Weeds should be controlled either by mulching and/or hand weeding. Herbicides can be used, but only as a last resort. Compost and many wood and bark mulches are composed of fine particles and should not be applied any deeper than 2 to 3 inches. Never place compost or organic mulch next to the stems of plants because this can encourage stem rot. If a good time-release fertilizer has been used at planting, little, if any additional fertilizer, will be needed. The compost incorporated at planting will also add nutrients. Both liquid and granular fertilizer can be added, as needed, during the growing season. Remember—a lower nitrogen fertilizer will help encourage minimal growth and good flowering. After flowers have completed their blooming cycle, cut or pinch off faded blossoms to promote more flowering. The object of pinching off these faded blooms is to prevent the development of unsightly seed heads that drain energy from the plant that would otherwise be used in flowering. Insects and disease can also be problems to annuals. Plants should be checked on a regular basis. At the first sign of a problem, the less toxic method of control should be used. Never spray any chemical control until the problem is correctly identified and no other method is available. Winter annuals are cold hardy, but the blooms are not. During severe cold temperature, they should be covered with blankets or commercial row covers. Never use plastic next to plant material.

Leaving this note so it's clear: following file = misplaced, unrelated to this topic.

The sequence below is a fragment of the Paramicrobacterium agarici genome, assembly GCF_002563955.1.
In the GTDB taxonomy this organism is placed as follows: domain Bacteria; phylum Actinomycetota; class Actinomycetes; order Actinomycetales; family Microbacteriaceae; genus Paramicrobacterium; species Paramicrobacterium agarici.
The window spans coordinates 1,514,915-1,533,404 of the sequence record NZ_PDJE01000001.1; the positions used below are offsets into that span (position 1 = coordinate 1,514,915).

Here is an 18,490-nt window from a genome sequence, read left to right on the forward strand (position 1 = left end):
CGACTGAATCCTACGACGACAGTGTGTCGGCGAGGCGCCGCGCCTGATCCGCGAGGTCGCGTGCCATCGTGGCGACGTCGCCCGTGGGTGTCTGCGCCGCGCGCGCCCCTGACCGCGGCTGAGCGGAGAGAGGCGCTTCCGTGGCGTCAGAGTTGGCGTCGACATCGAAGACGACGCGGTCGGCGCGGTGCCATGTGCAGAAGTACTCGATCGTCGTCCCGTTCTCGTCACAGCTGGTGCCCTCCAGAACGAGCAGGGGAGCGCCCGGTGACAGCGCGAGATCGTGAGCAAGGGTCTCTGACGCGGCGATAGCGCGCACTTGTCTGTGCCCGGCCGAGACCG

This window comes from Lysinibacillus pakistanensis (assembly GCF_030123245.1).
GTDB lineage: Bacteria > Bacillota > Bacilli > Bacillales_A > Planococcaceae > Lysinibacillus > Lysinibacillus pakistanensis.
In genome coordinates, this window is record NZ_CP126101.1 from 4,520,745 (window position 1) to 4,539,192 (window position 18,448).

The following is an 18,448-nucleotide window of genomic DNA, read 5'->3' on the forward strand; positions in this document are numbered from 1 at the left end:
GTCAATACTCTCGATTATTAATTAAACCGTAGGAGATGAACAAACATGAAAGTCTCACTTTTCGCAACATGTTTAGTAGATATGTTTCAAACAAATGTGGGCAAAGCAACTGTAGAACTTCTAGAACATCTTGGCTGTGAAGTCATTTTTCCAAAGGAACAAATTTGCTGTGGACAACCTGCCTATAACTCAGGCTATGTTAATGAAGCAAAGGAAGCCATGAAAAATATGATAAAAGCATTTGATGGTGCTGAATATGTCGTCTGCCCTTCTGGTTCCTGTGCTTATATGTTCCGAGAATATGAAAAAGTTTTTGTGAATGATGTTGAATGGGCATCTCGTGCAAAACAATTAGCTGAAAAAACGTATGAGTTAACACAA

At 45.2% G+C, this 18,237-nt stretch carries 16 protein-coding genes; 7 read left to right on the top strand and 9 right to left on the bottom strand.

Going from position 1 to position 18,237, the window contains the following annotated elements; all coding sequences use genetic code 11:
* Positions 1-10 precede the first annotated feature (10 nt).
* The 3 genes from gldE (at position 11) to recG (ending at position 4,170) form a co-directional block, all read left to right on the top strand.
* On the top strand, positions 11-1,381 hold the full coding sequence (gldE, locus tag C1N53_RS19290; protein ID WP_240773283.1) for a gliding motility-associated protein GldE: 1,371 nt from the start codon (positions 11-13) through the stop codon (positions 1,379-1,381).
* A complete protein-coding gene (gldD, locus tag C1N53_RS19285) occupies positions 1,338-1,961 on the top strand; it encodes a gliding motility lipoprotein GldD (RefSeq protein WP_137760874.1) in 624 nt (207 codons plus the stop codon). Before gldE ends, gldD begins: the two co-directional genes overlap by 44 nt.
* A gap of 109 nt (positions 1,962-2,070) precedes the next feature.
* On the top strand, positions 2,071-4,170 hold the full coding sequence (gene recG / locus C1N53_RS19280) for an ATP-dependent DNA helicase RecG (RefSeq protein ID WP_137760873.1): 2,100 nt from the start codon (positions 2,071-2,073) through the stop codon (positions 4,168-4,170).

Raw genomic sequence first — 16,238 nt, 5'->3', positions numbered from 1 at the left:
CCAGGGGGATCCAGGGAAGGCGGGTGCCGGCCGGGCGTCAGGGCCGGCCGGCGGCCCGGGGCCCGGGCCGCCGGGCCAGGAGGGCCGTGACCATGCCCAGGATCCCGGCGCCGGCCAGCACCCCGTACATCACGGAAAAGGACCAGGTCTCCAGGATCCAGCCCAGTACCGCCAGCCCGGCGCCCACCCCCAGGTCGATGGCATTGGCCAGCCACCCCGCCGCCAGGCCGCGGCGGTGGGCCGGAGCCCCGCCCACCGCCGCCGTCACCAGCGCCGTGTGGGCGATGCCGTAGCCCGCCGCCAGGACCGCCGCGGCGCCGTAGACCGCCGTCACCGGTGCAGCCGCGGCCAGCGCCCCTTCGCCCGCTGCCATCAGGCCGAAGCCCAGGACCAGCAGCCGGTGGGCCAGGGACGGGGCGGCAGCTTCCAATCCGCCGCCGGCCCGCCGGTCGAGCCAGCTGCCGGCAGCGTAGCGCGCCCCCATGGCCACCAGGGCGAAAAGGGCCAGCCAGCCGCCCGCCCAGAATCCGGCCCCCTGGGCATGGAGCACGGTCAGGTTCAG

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Roberts, A., and Robinson, M. L., 1998, Plant Annuals for Color, Extension, University of Nevada Reno, FS-98-94